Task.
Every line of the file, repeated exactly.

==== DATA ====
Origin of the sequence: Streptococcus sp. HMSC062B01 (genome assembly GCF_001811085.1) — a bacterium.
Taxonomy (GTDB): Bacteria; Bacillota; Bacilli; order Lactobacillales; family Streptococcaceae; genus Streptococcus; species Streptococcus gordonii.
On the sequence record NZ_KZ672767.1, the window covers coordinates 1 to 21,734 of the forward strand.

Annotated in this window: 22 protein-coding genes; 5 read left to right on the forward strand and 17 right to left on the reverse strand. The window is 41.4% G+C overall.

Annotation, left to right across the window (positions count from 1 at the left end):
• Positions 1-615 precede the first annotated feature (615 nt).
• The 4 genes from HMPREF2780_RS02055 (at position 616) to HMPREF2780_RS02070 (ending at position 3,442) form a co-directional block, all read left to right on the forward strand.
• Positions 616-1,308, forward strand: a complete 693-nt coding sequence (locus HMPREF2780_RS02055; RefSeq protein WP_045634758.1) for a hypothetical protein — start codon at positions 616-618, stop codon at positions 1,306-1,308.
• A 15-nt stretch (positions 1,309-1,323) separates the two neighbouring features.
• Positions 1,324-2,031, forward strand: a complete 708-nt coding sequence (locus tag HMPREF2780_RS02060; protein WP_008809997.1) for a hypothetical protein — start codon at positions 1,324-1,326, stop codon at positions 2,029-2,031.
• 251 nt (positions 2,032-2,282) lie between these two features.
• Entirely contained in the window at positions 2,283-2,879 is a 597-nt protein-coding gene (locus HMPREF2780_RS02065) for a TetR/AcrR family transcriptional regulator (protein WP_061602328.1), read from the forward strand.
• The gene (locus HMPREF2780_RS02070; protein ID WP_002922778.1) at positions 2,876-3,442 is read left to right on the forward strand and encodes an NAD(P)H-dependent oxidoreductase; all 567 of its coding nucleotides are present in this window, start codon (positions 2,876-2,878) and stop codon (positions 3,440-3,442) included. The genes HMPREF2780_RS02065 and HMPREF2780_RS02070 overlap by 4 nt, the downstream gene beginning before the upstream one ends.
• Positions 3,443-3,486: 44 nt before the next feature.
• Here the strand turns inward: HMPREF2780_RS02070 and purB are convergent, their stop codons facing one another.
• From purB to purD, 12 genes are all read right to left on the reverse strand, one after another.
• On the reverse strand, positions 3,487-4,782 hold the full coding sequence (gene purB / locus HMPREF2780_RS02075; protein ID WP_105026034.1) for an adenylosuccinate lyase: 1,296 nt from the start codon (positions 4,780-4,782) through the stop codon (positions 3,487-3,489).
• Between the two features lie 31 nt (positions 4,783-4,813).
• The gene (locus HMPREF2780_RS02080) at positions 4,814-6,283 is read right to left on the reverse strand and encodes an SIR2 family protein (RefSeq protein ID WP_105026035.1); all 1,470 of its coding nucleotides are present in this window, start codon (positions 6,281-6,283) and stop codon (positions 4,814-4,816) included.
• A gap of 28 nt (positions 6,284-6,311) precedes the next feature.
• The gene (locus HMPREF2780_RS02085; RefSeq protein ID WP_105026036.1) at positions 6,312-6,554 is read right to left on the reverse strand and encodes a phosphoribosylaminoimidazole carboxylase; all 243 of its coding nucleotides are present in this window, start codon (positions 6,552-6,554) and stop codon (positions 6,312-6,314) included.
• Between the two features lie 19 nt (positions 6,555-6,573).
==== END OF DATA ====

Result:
Origin of the sequence: Streptococcus sp. HMSC062B01 (genome assembly GCF_001811085.1) — a bacterium.
Taxonomy (GTDB): Bacteria; Bacillota; Bacilli; order Lactobacillales; family Streptococcaceae; genus Streptococcus; species Streptococcus gordonii.
On the sequence record NZ_KZ672767.1, the window covers coordinates 1 to 21,734 of the forward strand.

Annotated in this window: 22 protein-coding genes; 5 read left to right on the forward strand and 17 right to left on the reverse strand. The window is 41.4% G+C overall.

Annotation, left to right across the window (positions count from 1 at the left end):
• Positions 1-615 precede the first annotated feature (615 nt).
• The 4 genes from HMPREF2780_RS02055 (at position 616) to HMPREF2780_RS02070 (ending at position 3,442) form a co-directional block, all read left to right on the forward strand.
• Positions 616-1,308, forward strand: a complete 693-nt coding sequence (locus HMPREF2780_RS02055; RefSeq protein WP_045634758.1) for a hypothetical protein — start codon at positions 616-618, stop codon at positions 1,306-1,308.
• A 15-nt stretch (positions 1,309-1,323) separates the two neighbouring features.
• Positions 1,324-2,031, forward strand: a complete 708-nt coding sequence (locus tag HMPREF2780_RS02060; protein WP_008809997.1) for a hypothetical protein — start codon at positions 1,324-1,326, stop codon at positions 2,029-2,031.
• 251 nt (positions 2,032-2,282) lie between these two features.
• Entirely contained in the window at positions 2,283-2,879 is a 597-nt protein-coding gene (locus HMPREF2780_RS02065) for a TetR/AcrR family transcriptional regulator (protein WP_061602328.1), read from the forward strand.
• The gene (locus HMPREF2780_RS02070; protein ID WP_002922778.1) at positions 2,876-3,442 is read left to right on the forward strand and encodes an NAD(P)H-dependent oxidoreductase; all 567 of its coding nucleotides are present in this window, start codon (positions 2,876-2,878) and stop codon (positions 3,440-3,442) included. The genes HMPREF2780_RS02065 and HMPREF2780_RS02070 overlap by 4 nt, the downstream gene beginning before the upstream one ends.
• Positions 3,443-3,486: 44 nt before the next feature.
• Here the strand turns inward: HMPREF2780_RS02070 and purB are convergent, their stop codons facing one another.
• From purB to purD, 12 genes are all read right to left on the reverse strand, one after another.
• On the reverse strand, positions 3,487-4,782 hold the full coding sequence (gene purB / locus HMPREF2780_RS02075; protein ID WP_105026034.1) for an adenylosuccinate lyase: 1,296 nt from the start codon (positions 4,780-4,782) through the stop codon (positions 3,487-3,489).
• Between the two features lie 31 nt (positions 4,783-4,813).
• The gene (locus HMPREF2780_RS02080) at positions 4,814-6,283 is read right to left on the reverse strand and encodes an SIR2 family protein (RefSeq protein ID WP_105026035.1); all 1,470 of its coding nucleotides are present in this window, start codon (positions 6,281-6,283) and stop codon (positions 4,814-4,816) included.
• A gap of 28 nt (positions 6,284-6,311) precedes the next feature.
• The gene (locus HMPREF2780_RS02085; RefSeq protein ID WP_105026036.1) at positions 6,312-6,554 is read right to left on the reverse strand and encodes a phosphoribosylaminoimidazole carboxylase; all 243 of its coding nucleotides are present in this window, start codon (positions 6,552-6,554) and stop codon (positions 6,312-6,314) included.
• Between the two features lie 19 nt (positions 6,555-6,573).